There is a logical reason why most consumers likely consider the fair price for any single piece of content (a story, a song, a picture, a video, a TV show) normally purchased as part of a subscription service to be a fairly low number.
Consumers “logically” compared the cost of a compact disc, with 10 to 12 songs, to the download of a single song.
It wasn’t very hard to figure out a “fair price” of about $1 to $1.30 each.
Much the same sort of logic is likely to play out as TV content services are unbundled. Consider a single channel, with a wholesale price to the distributor of less than $1 a month. Triple that number to cover network, marketing and other overhead costs, plus profit and taxes, to $3 a month.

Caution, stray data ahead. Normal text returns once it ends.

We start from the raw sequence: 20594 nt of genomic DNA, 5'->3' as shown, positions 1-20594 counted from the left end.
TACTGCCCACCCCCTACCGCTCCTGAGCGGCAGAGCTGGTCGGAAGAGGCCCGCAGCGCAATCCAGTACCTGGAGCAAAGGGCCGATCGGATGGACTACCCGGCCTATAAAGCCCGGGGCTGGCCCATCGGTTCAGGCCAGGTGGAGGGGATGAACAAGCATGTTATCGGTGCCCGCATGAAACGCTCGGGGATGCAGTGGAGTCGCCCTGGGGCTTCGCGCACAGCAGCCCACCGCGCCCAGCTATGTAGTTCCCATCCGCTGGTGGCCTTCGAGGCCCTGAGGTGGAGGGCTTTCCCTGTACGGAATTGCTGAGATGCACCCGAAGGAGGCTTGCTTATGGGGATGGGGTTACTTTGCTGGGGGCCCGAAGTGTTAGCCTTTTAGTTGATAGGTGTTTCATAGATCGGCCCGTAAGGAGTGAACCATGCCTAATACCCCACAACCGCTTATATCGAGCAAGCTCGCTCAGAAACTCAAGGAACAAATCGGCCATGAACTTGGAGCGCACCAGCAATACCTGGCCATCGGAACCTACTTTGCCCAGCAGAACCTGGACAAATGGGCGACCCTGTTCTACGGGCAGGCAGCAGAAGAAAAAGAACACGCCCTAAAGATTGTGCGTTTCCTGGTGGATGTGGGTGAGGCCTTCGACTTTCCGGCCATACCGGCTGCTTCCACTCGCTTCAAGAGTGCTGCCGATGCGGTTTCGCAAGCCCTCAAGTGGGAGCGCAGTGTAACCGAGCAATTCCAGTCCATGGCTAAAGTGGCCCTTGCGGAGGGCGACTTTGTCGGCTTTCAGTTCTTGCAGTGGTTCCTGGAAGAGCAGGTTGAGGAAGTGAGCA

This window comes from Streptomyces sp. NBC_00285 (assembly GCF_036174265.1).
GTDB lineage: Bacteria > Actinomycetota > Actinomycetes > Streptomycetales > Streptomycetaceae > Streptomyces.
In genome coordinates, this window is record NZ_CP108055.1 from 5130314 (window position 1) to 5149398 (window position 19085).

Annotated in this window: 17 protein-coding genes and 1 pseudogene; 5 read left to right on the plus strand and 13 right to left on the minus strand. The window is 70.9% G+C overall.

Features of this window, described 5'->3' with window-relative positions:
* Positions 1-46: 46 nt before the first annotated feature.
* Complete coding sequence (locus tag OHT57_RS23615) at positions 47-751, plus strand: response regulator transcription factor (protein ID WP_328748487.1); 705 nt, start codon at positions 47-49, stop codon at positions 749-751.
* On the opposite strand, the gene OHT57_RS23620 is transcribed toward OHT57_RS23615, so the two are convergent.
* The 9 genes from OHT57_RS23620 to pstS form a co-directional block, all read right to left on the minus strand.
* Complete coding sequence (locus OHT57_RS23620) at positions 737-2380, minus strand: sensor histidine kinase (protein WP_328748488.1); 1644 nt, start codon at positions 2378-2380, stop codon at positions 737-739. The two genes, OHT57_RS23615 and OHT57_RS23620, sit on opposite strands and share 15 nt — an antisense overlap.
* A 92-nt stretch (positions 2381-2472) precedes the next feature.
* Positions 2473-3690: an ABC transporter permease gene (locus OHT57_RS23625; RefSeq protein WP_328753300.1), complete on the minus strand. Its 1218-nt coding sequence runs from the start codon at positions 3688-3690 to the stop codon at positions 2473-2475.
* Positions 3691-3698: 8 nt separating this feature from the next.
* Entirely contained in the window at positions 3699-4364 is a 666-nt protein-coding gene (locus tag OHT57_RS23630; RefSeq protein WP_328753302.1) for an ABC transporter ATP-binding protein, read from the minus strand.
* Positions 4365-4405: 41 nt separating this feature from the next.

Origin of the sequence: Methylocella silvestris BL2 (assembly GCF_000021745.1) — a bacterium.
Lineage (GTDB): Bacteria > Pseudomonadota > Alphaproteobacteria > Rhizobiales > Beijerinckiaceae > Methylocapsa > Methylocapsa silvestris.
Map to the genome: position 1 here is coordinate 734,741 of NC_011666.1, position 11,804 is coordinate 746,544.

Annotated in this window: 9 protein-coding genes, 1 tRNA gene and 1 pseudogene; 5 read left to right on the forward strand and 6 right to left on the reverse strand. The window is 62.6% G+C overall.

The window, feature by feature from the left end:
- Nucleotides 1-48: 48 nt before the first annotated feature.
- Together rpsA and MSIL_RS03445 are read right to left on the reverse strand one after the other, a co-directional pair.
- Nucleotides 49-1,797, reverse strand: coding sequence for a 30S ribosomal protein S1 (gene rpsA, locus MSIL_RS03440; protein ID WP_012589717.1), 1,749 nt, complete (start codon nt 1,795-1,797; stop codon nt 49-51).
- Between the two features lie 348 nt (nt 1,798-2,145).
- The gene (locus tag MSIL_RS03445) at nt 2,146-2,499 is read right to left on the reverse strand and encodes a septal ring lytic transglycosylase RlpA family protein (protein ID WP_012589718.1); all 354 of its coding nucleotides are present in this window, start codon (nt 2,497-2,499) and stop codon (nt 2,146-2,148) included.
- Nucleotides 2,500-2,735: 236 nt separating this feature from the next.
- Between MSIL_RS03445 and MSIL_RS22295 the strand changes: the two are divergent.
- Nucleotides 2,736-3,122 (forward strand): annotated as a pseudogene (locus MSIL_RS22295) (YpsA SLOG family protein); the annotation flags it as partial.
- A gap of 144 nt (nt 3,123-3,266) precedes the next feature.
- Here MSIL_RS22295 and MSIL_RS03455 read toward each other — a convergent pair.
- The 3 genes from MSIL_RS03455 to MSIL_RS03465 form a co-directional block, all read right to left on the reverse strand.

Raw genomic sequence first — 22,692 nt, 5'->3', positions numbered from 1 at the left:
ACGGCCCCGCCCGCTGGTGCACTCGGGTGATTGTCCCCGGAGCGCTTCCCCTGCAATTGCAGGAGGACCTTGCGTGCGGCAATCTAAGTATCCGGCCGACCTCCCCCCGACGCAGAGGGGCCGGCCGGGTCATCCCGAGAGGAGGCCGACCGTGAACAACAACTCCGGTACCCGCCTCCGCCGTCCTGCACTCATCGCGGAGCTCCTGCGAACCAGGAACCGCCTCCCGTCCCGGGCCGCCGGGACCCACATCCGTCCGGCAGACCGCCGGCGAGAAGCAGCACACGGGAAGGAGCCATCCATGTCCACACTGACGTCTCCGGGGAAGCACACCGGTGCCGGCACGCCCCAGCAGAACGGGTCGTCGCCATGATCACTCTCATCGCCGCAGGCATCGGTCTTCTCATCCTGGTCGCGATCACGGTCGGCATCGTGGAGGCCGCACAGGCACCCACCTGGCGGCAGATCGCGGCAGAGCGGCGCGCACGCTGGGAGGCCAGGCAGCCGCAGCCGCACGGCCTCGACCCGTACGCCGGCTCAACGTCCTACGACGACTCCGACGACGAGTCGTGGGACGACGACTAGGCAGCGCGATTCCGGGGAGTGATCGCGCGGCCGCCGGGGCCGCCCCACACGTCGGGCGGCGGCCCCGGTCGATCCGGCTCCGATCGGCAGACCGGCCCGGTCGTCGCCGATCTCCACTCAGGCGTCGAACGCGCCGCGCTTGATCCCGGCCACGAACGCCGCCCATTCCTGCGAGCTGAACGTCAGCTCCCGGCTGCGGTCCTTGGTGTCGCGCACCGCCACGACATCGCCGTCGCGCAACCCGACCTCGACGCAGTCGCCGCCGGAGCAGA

Consumers are going to conclude that any single show should not cost very much.
Nobody will be able to rationally figure out how much attributed cost is the “right number.” And delivery costs in a fully unbundled market are likely to be much higher, actually.
It won’t matter. Consumers simply are going to assume that if a whole channel costs “X” for a whole month, then a single show should not cost much at all.
X divided by 30 will be the assumed “all you want to watch for a day” cost. Then assume 48 discrete shows in a day, and the assumed cost for one show is going to be X/30/48. It will be a small number.
The reality of costs in a new unbundled environment won't matter much